Foreign Policy / January 26, 2021
The Hashemite Kingdom views custodianship of Jerusalem’s holy sites as a core national interest. Rumours that Riyadh is seeking to displace Amman would humiliate and weaken the Jordanian monarchy and endanger regional security.
In recent months, Jordanian leaders have issued various statements rejecting what they perceive as Israeli attempts to change the historic and legal status quo in Jerusalem. Jordan takes the issue of Jerusalem very seriously and has repeatedly warned that changing the character of the city is a red line. “Sovereignty over Jerusalem is Palestinian and the custodianship over its holy sites is Hashemite,” Jordanian Foreign Minister Ayman Safadi said last year.
Last month during the inauguration of parliament, King Abdullah reiterated the Hashemite Kingdom’s firm commitment to defending Jerusalem: “The Hashemite Custodianship of Jerusalem’s Islamic and Christian holy sites is a duty, a commitment, a firm belief, and a responsibility we have proudly undertaken for more than a hundred years … we will not accept any attempts to alter its historical and legal status quo, nor attempts of temporal or spatial division of Al-Aqsa Mosque/Al Haram al-Sharif.”
While these statements are obviously directed at Israel, they are also intended for Saudi Arabia and the United States. Indeed, the Peace to Prosperity Plan, also known as the Trump Plan, and the Abraham Accords brokered by the Trump administration between Israel, Bahrain, the United Arab Emirates, Sudan, and Morocco, have exacerbated Jordanian concerns about Jerusalem.
So far, the Abraham Accords have provided great concessions. The Emiratis will receive F-35 stealth jets from the United States. Sudan will be removed from the U.S. terrorism and sanctions list. Morocco will get recognition of sovereignty claims over Western Sahara—unless the Biden administration revokes Trump’s move.
What the Jordanians are asking is what will the Saudis get in exchange for normalizing ties with Israel?
Saudi Arabia already controls Islam’s two holiest cities: Mecca and Medina. It may have its eyes set on Jerusalem to obtain a complete monopoly over Islam’s holiest sites. Recent Saudi gestures, including refraining from acknowledging Jordan’s role in Jerusalem and pledging $150 million to support religious endowments there, suggest that Riyadh is seeking to play a greater role in the city, or at the very least, aims to undermine Hashemite influence.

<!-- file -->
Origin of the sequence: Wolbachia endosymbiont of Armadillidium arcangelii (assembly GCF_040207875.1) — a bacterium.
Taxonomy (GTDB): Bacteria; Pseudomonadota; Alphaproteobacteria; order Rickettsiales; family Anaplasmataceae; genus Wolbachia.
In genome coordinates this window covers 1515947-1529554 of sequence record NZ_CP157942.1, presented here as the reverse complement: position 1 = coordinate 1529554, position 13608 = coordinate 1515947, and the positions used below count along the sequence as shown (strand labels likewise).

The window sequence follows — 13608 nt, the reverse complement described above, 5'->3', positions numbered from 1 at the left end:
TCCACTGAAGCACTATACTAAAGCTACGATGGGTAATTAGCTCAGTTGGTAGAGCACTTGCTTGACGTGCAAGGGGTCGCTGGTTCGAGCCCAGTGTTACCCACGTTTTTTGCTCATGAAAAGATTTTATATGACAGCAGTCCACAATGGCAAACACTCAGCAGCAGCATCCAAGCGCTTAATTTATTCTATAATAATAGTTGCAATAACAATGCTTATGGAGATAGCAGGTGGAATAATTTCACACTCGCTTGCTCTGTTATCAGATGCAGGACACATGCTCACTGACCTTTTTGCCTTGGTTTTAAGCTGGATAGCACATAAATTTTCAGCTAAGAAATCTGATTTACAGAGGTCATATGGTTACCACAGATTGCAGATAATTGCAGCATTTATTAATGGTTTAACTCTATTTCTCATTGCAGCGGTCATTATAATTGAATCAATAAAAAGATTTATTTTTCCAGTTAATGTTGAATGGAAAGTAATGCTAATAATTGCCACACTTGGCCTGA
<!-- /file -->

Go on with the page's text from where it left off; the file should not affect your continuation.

Jordan enjoys close ties with Saudi Arabia. In the past however, a deep rivalry and competition existed between the Hashemites and the House of Saud. From the 10th century until 1924, the Hashemites ruled over Mecca, the birthplace of the Prophet Mohammed and the Masjid al-Haram, or Grand Mosque. The House of Saud, the ruling family of modern Saudi Arabia, contested Hashemite custodianship over the holy places in Mecca. They went to war and expelled the Hashemites from Arabia in 1924. When Saudi Arabia became independent in 1932, the kingdom gained control over the two holiest cities in Islam, Mecca and Medina, and elevated its own status as the custodian of the two holy mosques.
After losing Mecca, the Hashemites looked to regain their prestige and leadership status among Muslims and Arabs. In 1921, the Hashemites reasserted themselves as the ruling dynasty in the Emirate of Transjordan, the precursor to the Hashemite Kingdom of Jordan. Jerusalem, the third holiest site in Islam and outside the control of the House of Saud, seemed an enticing opportunity for Hashemite ambitions. In 1924, the Hashemites helped renovate Al-Aqsa Mosque which provided newfound influence for energy-poor Transjordan. Jordan’s status as guardian of the holy places in Jerusalem became a de facto reality under Jordanian rule of the West Bank and Eastern Jerusalem from 1948 to 1967.
Israel conquered Eastern Jerusalem, home to the Western Wall, the holiest site in Judaism, and Al-Aqsa Mosque, during the 1967 Arab-Israeli war. The Jordanians have periodically accused Israel of destroying the character of “Arab Jerusalem” by tarnishing Islamic holy places through its clearing operations and archaeological excavations near the Western Wall and building settlements in Eastern Jerusalem and the West Bank. After the war and throughout the 1970s-80s, statements like these were not only intended to bolster Jordan’s image as a defender of Arab and Islamic causes, but they strongly implied that Eastern Jerusalem, as well as the West Bank, should return to Jordanian sovereignty.